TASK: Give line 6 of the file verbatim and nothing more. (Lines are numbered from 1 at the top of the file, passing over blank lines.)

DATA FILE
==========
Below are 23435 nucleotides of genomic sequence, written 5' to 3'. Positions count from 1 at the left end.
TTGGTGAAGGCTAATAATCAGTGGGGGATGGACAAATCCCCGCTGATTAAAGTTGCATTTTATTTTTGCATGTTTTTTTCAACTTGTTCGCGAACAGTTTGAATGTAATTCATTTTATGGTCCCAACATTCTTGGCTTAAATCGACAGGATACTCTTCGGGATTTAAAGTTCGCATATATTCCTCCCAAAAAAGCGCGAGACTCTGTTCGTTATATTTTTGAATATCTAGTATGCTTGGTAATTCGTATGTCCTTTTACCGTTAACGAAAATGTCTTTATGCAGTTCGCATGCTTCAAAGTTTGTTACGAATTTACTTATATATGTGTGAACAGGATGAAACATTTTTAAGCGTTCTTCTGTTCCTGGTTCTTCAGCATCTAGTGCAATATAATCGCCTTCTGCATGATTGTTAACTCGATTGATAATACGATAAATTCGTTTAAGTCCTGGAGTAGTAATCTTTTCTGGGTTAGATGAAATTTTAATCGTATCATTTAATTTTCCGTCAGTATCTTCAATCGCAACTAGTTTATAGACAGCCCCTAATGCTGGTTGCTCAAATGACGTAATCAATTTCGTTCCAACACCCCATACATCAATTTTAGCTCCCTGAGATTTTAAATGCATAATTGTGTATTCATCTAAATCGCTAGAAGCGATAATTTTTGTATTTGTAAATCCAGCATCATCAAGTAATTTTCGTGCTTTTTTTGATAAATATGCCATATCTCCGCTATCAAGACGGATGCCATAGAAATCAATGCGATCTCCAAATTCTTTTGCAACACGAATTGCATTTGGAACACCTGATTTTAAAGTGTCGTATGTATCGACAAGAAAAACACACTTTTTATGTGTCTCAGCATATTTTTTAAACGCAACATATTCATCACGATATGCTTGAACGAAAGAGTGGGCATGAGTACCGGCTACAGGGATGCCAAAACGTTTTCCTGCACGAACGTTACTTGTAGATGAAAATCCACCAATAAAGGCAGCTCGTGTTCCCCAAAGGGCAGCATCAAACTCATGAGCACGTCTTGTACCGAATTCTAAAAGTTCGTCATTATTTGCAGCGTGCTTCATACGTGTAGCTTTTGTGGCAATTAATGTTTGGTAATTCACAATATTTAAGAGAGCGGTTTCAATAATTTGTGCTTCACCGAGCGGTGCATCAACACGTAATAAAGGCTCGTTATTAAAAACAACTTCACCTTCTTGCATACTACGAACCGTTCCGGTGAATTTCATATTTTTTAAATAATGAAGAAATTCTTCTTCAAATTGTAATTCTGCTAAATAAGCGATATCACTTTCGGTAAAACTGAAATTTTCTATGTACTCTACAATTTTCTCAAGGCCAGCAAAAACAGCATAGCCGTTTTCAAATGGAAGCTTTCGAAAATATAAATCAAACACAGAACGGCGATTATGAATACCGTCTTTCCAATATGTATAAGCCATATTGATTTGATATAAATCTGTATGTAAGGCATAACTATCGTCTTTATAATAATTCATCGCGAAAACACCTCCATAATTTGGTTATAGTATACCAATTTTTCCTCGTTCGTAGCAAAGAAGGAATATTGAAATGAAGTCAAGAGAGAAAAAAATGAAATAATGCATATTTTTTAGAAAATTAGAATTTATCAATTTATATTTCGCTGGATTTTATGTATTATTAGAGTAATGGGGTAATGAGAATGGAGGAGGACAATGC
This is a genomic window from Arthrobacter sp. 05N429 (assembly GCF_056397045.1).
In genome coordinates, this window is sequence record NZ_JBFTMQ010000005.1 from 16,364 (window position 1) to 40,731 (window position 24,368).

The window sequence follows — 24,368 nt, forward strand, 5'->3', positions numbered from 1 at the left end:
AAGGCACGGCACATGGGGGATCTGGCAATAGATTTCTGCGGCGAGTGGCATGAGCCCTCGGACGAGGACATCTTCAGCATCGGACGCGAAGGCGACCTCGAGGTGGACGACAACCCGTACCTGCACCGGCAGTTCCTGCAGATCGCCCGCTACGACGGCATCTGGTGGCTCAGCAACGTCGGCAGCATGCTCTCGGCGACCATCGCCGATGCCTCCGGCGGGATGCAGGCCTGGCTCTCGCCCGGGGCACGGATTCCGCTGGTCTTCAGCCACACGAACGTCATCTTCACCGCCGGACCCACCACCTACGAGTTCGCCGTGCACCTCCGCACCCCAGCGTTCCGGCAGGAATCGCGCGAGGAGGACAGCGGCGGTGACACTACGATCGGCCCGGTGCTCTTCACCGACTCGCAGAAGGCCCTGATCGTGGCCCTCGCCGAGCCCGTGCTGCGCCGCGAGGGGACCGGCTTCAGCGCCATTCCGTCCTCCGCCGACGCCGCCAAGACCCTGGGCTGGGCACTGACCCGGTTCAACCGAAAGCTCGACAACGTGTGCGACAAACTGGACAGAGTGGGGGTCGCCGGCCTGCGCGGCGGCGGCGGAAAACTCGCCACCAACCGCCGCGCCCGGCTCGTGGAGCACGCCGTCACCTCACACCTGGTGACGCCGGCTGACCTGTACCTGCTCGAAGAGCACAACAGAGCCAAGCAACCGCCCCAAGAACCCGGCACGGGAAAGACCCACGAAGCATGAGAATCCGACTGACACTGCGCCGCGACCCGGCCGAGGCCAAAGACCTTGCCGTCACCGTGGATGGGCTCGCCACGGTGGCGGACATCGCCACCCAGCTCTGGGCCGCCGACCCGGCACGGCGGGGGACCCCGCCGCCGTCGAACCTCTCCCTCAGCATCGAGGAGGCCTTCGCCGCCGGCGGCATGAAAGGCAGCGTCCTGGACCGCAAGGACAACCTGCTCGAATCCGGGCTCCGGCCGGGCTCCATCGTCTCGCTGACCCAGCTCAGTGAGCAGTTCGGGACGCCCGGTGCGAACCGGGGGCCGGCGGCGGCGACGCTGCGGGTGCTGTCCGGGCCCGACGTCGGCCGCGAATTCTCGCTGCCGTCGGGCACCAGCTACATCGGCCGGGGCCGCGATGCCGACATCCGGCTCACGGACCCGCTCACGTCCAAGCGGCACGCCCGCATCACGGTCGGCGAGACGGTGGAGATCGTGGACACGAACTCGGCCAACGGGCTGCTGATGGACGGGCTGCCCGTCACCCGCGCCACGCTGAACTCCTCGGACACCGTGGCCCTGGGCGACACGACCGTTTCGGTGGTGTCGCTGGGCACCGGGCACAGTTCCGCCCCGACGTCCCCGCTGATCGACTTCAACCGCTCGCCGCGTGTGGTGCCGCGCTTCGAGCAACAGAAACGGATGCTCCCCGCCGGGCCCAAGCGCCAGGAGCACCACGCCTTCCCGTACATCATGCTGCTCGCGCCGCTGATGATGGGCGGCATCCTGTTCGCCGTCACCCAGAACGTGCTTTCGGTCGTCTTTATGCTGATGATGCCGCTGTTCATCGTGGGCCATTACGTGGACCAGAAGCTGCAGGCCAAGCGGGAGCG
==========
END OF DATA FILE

AAGGCACGGCACATGGGGGATCTGGCAATAGATTTCTGCGGCGAGTGGCATGAGCCCTCGGACGAGGACATCTTCAGCATCGGACGCGAAGGCGACCTCGAGGTGGACGACAACCCGTACCTGCACCGGCAGTTCCTGCAGATCGCCCGCTACGACGGCATCTGGTGGCTCAGCAACGTCGGCAGCATGCTCTCGGCGACCATCGCCGATGCCTCCGGCGGGATGCAGGCCTGGCTCTCGCCCGGGGCACGGATTCCGCTGGTCTTCAGCCACACGAACGTCATCTTCACCGCCGGACCCACCACCTACGAGTTCGCCGTGCACCTCCGCACCCCAGCGTTCCGGCAGGAATCGCGCGAGGAGGACAGCGGCGGTGACACTACGATCGGCCCGGTGCTCTTCACCGACTCGCAGAAGGCCCTGATCGTGGCCCTCGCCGAGCCCGTGCTGCGCCGCGAGGGGACCGGCTTCAGCGCCATTCCGTCCTCCGCCGACGCCGCCAAGACCCTGGGCTGGGCACTGACCCGGTTCAACCGAAAGCTCGACAACGTGTGCGACAAACTGGACAGAGTGGGGGTCGCCGGCCTGCGCGGCGGCGGCGGAAAACTCGCCACCAACCGCCGCGCCCGGCTCGTGGAGCACGCCGTCACCTCACACCTGGTGACGCCGGCTGACCTGTACCTGCTCGAAGAGCACAACAGAGCCAAGCAACCGCCCCAAGAACCCGGCACGGGAAAGACCCACGAAGCATGAGAATCCGACTGACACTGCGCCGCGACCCGGCCGAGGCCAAAGACCTTGCCGTCACCGTGGATGGGCTCGCCACGGTGGCGGACATCGCCACCCAGCTCTGGGCCGCCGACCCGGCACGGCGGGGGACCCCGCCGCCGTCGAACCTCTCCCTCAGCATCGAGGAGGCCTTCGCCGCCGGCGGCATGAAAGGCAGCGTCCTGGACCGCAAGGACAACCTGCTCGAATCCGGGCTCCGGCCGGGCTCCATCGTCTCGCTGACCCAGCTCAGTGAGCAGTTCGGGACGCCCGGTGCGAACCGGGGGCCGGCGGCGGCGACGCTGCGGGTGCTGTCCGGGCCCGACGTCGGCCGCGAATTCTCGCTGCCGTCGGGCACCAGCTACATCGGCCGGGGCCGCGATGCCGACATCCGGCTCACGGACCCGCTCACGTCCAAGCGGCACGCCCGCATCACGGTCGGCGAGACGGTGGAGATCGTGGACACGAACTCGGCCAACGGGCTGCTGATGGACGGGCTGCCCGTCACCCGCGCCACGCTGAACTCCTCGGACACCGTGGCCCTGGGCGACACGACCGTTTCGGTGGTGTCGCTGGGCACCGGGCACAGTTCCGCCCCGACGTCCCCGCTGATCGACTTCAACCGCTCGCCGCGTGTGGTGCCGCGCTTCGAGCAACAGAAACGGATGCTCCCCGCCGGGCCCAAGCGCCAGGAGCACCACGCCTTCCCGTACATCATGCTGCTCGCGCCGCTGATGATGGGCGGCATCCTGTTCGCCGTCACCCAGAACGTGCTTTCGGTCGTCTTTATGCTGATGATGCCGCTGTTCATCGTGGGCCATTACGTGGACCAGAAGCTGCAGGCCAAGCGGGAGCG